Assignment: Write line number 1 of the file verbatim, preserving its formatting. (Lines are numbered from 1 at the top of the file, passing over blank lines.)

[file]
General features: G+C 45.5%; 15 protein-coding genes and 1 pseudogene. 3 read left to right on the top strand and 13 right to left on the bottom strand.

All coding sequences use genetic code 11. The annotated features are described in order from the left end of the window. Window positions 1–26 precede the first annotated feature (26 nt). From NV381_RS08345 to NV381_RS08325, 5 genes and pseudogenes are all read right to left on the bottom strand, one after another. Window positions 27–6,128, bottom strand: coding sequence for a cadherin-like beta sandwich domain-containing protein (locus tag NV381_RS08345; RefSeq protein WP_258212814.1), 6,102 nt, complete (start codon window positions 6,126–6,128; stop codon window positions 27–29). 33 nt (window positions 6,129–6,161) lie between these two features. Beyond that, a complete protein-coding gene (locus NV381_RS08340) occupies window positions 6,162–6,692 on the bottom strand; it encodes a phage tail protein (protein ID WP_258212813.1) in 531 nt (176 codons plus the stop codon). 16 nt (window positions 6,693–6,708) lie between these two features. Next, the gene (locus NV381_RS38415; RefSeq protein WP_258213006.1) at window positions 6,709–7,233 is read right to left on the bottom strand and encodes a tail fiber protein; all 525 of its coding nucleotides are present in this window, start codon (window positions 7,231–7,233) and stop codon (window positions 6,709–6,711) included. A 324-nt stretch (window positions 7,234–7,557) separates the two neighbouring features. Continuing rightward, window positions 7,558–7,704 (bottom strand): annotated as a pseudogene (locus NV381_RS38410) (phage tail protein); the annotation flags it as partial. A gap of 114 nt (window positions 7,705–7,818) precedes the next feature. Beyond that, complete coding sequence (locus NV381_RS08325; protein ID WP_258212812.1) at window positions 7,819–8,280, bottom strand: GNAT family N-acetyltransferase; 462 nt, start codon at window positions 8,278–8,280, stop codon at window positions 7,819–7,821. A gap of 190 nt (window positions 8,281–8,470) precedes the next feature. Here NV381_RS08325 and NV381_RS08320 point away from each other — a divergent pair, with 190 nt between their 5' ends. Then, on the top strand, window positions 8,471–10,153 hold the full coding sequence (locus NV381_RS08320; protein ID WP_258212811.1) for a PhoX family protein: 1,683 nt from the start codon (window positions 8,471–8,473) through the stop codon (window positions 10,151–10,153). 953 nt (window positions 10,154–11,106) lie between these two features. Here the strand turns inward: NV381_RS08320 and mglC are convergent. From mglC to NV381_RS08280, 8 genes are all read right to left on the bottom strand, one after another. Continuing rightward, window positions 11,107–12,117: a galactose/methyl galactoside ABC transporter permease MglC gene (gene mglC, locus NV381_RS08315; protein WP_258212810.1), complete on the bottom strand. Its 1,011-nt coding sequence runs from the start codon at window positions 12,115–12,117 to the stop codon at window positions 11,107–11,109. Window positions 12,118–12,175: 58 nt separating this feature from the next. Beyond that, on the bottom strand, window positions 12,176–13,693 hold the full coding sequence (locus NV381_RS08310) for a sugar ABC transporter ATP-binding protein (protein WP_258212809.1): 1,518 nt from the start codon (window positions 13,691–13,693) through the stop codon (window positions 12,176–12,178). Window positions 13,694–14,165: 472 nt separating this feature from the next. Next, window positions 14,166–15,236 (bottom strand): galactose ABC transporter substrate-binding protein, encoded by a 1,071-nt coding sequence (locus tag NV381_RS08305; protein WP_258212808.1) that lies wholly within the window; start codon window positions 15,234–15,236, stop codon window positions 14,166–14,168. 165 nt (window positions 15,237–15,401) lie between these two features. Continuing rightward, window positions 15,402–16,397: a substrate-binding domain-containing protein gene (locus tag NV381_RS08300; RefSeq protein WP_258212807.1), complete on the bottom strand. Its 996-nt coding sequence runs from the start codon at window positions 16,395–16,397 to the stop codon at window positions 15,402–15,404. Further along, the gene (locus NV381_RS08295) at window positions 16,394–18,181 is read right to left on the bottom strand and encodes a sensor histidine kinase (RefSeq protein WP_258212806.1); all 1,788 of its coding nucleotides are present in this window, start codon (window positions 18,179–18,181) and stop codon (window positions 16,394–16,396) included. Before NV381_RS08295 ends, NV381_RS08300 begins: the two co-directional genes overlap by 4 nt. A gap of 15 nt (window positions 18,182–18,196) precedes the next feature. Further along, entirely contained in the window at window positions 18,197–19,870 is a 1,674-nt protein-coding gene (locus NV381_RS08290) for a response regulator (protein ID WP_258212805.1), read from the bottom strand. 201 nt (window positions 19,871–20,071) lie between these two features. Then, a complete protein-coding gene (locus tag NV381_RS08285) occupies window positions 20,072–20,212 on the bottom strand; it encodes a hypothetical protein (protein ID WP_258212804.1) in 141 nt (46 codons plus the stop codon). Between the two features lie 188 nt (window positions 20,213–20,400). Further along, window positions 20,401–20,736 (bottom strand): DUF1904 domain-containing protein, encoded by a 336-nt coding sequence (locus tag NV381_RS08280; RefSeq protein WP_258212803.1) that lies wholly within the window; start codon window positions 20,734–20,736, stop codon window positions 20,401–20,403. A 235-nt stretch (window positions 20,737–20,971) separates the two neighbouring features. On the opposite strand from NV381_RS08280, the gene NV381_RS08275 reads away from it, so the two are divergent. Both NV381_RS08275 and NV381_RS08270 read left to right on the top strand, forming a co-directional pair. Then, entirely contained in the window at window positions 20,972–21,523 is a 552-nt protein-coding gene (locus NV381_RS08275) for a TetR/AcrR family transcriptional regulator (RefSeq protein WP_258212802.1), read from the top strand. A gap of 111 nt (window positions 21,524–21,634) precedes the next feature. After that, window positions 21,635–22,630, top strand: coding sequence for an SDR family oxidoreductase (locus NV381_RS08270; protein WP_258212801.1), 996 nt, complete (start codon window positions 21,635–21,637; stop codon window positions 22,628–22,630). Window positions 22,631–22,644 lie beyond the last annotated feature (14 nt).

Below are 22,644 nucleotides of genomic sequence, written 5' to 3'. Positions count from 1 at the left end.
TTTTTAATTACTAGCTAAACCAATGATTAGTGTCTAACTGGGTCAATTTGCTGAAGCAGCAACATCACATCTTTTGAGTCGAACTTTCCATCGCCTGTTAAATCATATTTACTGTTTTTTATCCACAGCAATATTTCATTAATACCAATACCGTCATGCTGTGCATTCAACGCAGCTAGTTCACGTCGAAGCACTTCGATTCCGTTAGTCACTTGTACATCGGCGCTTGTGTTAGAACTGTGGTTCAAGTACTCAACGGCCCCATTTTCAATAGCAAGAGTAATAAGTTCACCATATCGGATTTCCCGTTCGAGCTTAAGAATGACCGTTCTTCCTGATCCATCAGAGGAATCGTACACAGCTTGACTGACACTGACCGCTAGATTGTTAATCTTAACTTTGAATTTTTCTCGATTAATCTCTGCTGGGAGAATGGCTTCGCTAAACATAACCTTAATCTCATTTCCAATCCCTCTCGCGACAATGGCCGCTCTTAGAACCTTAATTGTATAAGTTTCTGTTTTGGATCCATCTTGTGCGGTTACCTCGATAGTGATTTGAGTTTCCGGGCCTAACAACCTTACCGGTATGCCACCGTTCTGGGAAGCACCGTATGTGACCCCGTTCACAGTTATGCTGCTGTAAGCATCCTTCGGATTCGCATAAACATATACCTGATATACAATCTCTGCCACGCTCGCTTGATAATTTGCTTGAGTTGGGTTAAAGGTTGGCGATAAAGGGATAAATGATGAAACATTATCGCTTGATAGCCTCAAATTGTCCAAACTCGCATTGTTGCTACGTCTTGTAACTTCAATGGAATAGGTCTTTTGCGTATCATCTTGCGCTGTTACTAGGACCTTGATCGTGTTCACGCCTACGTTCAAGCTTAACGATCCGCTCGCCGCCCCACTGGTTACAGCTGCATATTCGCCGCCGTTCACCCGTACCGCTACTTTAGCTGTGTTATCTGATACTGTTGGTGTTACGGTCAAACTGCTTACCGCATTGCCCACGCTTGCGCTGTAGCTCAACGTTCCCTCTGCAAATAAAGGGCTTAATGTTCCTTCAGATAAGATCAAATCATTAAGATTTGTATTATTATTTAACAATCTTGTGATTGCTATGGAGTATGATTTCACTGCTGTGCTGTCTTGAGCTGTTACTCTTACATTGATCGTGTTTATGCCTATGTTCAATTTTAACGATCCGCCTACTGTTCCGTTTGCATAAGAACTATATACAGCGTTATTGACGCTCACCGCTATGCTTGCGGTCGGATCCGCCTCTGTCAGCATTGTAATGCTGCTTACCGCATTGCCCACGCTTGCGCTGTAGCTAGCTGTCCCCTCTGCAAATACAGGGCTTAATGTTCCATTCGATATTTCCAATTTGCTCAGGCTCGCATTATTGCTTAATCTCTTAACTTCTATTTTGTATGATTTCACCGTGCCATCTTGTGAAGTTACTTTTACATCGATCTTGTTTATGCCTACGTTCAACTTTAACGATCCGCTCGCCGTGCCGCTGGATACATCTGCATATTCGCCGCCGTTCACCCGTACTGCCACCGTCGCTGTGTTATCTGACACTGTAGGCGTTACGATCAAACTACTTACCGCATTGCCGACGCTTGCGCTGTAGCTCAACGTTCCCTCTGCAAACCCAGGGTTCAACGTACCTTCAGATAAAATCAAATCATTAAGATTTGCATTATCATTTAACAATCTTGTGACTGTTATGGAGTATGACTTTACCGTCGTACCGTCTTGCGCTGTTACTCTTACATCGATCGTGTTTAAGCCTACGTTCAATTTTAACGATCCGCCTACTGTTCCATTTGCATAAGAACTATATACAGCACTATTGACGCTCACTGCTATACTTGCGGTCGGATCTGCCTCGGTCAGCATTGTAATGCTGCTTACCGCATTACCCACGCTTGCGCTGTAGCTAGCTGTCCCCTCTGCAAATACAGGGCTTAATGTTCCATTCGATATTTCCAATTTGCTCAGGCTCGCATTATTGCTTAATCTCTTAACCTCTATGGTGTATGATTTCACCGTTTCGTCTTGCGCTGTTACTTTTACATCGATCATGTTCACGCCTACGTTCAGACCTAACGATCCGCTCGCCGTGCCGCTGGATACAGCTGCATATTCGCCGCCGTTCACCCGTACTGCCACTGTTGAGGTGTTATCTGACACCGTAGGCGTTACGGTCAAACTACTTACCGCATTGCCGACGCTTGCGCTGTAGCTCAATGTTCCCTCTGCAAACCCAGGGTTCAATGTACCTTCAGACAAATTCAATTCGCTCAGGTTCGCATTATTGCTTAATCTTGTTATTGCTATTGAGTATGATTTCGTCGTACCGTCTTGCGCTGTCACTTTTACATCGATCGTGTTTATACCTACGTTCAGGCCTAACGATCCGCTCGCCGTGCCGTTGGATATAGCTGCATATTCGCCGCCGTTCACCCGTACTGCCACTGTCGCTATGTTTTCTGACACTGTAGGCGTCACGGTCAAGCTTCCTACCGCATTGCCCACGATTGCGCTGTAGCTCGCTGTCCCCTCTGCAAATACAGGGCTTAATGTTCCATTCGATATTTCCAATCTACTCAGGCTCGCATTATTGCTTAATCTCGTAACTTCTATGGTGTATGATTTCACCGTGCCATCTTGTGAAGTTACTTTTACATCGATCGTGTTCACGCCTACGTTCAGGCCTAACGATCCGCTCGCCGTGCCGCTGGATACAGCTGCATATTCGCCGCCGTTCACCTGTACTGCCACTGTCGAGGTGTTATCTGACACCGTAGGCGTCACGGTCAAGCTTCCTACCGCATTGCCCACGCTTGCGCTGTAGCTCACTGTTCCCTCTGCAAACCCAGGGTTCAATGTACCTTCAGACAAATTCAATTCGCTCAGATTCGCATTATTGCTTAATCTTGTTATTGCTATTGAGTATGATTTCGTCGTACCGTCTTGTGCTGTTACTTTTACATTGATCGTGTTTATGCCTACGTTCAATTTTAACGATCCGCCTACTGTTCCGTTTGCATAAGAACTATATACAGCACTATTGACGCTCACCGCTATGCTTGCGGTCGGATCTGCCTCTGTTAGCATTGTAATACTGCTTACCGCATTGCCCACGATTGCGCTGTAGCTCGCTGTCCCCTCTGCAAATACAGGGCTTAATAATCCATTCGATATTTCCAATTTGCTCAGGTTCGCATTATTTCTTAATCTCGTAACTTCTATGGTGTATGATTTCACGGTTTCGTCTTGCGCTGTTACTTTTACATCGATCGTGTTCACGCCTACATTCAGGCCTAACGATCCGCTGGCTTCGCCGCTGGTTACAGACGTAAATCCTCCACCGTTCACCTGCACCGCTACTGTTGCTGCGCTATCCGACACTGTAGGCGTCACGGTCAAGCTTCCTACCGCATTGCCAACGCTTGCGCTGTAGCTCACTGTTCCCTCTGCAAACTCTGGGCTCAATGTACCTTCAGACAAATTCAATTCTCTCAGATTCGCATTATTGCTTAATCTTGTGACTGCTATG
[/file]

General features: G+C 45.5%; 15 protein-coding genes and 1 pseudogene. 3 read left to right on the top strand and 13 right to left on the bottom strand.